So, you’ve got some perspective on your life story (See ‘Be Your Own Life Coach no.2’) and you’ve considered your values, the ways of behaving that are important in your life (See ‘Be Your Own Life Coach no.3’).
From time to time it happens in our lives that it’s time to make a Big Decision. Help! What should I do? Will it be the ‘right’ decision? What if I get this wrong? Of course it’s rare that there really is a ‘right’ decision…..there’s just the one that seems best at the time.
and remember: NOT MAKING A DECISION IS ALSO A DECISION
There are lots of ways of making decisions and it does get easier when we know ourselves a little better. If you’ve got a big decision to make, or even if you haven’t and you just want to learn a little more about yourself, I suggest you start by getting some perspective ; go big, go wide. There are plenty of ways of doing this – and here’s my first:
So, just over half of the UK voted to leave Europe. And just under half voted to stay. For those who didn’t get the answer they were hoping for, what should your response be? Depression? Anger? Confusion? Panic?
You know what it’s like……you have a pain or an illness and you get fed up and you want it sorted. And you search for the answer, and you search some more, and nothing seems to work…..and you get a bit (a lot?) desperate. What to do?
You know sometimes when you wake up and think about all the things you have to do today and how it’s all too much and maybe I’m too tired and what if?…..How will I?…..and so on. Maybe your expectation is that the day will go badly. Maybe you’ve got a difficult meeting or conversation to deal with.Maybe your health is not great.
As humans, it’s easy to spend lots time thinking about what we don’t want. I’m going to suggest you start spending much more time on what you do want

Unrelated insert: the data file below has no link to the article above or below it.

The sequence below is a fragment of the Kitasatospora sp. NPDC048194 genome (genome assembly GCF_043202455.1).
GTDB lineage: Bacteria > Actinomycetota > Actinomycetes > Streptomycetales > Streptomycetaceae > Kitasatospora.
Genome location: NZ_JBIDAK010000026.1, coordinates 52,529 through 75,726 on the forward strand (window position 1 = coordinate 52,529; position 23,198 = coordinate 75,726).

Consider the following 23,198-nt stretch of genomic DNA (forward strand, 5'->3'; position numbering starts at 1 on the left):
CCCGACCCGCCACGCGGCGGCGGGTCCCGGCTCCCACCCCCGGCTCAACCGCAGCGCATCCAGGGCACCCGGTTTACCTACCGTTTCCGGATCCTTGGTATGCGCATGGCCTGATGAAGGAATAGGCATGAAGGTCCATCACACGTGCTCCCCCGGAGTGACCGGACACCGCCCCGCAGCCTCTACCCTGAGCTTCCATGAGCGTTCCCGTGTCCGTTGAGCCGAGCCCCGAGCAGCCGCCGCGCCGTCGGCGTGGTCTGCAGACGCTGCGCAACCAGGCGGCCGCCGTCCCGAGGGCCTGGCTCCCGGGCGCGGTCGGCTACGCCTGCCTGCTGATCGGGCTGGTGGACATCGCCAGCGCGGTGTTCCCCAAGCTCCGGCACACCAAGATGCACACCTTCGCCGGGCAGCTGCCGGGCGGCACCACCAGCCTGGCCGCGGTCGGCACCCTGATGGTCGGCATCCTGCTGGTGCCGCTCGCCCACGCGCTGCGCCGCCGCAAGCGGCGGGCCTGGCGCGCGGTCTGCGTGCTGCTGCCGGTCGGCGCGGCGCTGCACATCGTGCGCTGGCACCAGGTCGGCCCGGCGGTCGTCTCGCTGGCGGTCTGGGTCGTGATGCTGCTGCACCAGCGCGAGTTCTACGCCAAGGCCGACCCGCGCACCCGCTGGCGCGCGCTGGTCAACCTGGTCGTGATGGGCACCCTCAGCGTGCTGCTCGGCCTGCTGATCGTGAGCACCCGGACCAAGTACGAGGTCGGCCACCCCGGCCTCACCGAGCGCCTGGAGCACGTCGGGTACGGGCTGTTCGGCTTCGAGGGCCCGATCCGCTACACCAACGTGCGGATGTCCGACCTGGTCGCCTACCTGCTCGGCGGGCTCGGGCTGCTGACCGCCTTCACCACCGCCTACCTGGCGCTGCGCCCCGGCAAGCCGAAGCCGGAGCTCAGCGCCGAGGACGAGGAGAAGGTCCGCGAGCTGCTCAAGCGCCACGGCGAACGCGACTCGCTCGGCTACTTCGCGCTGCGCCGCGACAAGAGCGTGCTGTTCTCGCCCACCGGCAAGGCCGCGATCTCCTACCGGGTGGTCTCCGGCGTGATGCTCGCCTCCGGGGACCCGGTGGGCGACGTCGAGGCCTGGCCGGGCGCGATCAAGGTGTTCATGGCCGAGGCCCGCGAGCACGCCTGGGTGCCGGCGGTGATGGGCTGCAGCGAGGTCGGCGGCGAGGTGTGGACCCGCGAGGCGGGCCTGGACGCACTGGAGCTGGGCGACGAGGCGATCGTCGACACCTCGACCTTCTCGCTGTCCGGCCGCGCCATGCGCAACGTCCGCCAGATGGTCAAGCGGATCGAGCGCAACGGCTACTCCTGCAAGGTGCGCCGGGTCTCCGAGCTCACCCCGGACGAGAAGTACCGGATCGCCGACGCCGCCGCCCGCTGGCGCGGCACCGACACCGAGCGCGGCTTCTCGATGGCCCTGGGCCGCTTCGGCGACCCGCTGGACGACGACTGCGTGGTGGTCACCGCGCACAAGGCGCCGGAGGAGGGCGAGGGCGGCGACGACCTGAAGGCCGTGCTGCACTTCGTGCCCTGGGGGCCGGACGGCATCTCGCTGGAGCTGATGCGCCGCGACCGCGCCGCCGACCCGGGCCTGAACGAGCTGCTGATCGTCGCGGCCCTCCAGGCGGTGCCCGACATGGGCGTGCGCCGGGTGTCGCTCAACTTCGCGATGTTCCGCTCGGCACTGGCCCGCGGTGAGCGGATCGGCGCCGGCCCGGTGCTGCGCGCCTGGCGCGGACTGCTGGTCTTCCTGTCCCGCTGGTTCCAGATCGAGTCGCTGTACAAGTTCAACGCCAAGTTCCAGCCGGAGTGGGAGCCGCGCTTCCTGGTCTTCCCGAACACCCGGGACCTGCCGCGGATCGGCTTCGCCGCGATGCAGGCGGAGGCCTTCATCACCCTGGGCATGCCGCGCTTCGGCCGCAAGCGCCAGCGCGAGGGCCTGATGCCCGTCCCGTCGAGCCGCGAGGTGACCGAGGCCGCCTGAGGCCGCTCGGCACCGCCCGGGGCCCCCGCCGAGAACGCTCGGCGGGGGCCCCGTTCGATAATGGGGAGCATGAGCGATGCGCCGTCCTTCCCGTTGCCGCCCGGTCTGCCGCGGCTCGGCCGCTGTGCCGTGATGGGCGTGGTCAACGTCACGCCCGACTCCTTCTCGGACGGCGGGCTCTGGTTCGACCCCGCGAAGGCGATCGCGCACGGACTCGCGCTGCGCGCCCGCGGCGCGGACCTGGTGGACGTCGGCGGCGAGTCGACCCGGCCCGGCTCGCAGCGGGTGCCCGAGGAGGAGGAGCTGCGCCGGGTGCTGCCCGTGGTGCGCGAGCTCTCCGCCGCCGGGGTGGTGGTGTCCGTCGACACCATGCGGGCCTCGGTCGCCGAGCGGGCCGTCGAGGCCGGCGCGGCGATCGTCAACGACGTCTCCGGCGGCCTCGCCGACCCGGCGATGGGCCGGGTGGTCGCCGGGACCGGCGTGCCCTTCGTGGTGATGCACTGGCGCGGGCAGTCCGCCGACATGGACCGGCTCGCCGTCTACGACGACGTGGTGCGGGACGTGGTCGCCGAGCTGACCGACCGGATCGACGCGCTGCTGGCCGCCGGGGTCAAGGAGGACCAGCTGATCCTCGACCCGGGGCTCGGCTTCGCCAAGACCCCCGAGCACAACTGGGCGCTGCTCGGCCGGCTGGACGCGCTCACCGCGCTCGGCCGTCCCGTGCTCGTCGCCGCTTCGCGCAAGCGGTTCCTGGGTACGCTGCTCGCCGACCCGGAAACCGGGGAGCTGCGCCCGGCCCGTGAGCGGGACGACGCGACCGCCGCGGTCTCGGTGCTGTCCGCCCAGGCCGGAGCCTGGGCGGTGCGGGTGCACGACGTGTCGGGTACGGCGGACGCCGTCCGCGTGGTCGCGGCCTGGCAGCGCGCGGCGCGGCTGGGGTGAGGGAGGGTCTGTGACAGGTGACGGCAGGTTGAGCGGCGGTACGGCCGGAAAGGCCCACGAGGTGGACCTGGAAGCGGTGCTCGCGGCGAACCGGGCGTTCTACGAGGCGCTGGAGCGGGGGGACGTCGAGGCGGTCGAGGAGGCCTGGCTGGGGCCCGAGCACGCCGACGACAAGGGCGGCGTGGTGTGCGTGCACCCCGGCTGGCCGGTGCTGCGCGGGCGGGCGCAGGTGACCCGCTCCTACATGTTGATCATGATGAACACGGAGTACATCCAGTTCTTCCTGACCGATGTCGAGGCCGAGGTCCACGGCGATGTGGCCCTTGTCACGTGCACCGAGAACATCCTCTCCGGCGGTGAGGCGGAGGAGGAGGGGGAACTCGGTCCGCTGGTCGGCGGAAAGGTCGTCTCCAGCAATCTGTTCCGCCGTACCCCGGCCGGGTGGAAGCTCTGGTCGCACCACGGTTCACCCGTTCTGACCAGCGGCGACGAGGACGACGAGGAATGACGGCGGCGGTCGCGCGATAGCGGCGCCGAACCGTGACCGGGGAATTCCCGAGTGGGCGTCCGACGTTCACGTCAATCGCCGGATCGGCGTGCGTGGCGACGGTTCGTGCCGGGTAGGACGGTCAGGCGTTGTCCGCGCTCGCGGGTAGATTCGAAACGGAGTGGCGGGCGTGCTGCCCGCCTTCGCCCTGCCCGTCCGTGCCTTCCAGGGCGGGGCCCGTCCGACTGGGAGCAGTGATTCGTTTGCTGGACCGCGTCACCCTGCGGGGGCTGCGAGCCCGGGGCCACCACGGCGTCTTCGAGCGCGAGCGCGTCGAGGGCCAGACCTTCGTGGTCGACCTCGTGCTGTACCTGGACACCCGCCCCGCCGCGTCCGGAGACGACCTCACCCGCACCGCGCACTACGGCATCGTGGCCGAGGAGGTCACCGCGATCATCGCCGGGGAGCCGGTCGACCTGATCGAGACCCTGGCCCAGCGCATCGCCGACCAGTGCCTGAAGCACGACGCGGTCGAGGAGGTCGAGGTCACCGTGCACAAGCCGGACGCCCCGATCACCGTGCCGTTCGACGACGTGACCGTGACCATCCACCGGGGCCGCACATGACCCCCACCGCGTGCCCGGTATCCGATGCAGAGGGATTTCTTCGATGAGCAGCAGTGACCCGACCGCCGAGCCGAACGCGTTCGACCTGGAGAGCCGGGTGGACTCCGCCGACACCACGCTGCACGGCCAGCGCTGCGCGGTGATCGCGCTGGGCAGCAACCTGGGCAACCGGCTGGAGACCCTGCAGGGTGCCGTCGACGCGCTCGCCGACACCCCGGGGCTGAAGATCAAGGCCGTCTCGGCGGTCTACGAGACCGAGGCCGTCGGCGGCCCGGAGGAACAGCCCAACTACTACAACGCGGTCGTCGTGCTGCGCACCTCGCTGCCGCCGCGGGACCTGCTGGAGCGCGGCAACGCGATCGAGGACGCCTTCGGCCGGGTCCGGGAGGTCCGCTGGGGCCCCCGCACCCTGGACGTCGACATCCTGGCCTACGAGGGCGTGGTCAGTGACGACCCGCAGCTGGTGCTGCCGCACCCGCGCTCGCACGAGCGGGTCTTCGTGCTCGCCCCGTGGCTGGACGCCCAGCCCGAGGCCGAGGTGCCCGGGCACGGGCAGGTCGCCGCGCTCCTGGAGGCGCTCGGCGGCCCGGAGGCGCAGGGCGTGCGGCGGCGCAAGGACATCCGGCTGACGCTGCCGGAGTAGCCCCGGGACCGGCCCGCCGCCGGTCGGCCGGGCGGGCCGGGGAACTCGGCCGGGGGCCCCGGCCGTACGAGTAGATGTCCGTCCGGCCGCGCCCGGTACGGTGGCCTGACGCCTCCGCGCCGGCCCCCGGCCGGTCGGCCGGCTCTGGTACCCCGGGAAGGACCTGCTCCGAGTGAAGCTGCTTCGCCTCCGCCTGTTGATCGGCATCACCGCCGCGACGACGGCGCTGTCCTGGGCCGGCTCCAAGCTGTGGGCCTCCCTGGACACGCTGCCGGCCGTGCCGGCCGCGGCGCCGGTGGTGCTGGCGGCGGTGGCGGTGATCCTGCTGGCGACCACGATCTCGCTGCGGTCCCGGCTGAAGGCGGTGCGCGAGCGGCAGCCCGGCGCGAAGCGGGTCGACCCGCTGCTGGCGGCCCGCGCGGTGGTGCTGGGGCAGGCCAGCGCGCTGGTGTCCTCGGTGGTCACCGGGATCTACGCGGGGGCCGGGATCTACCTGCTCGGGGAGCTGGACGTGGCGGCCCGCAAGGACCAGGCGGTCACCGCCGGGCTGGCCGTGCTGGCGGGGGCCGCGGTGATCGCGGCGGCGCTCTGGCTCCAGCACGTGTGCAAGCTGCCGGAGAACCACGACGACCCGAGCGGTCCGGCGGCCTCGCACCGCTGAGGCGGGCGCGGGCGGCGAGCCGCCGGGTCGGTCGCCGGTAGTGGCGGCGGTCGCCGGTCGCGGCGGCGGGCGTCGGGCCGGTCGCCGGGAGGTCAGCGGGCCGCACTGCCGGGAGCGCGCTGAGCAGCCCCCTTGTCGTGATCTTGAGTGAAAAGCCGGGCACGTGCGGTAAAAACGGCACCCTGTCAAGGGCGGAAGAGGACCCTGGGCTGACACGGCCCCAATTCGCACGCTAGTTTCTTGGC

Here’s a quick and easy strategy for improving your day………
I decided to do the Lightning Process with Pippa after seeing an article in The Daily Mail in 2014.I had read the book (Introduction to the Lightning Process by Phil Parker) a year before but couldn’t get my head round it then. After seeing the article I decided to re-read it. At that time I used a wheelchair and had a carer and considered it an achievement if I could make sure I at least made myself one cup of tea a day. For 3 and a 1/2 years I didn’t leave the house without a wheelchair. Any movement of my arms and legs caused severe back pain. My carer helped me wash, cook, dress and drive. My limb pain had started after an infection in my ankle. At my worst I was on a morphine patch and 19 tablets a day and still in pain. Vibrations from being in a wheelchair on a gravel path could keep me from sitting up for 10 days!
I always think I’ll do better this year. Correct me if I’m wrong, but it seems to be a very human habit – to think that this year will be better. Why will it be better? Because I will behave better; I will be luckier; I will kick my bad habits. Truth is, if I want my year to be better, I’ll have to do something different. Or wait for the luck to kick in. But I’ve never found that to work particularly well, mainly because I have no control over it.
Goals Instead of Resolutions
So, as I banged those pots in our street at Midnight (I know, those neighbours who don’t stay up must love this local habit) and danced to excellent music until 2am I knew that I’d need to make some plans for change.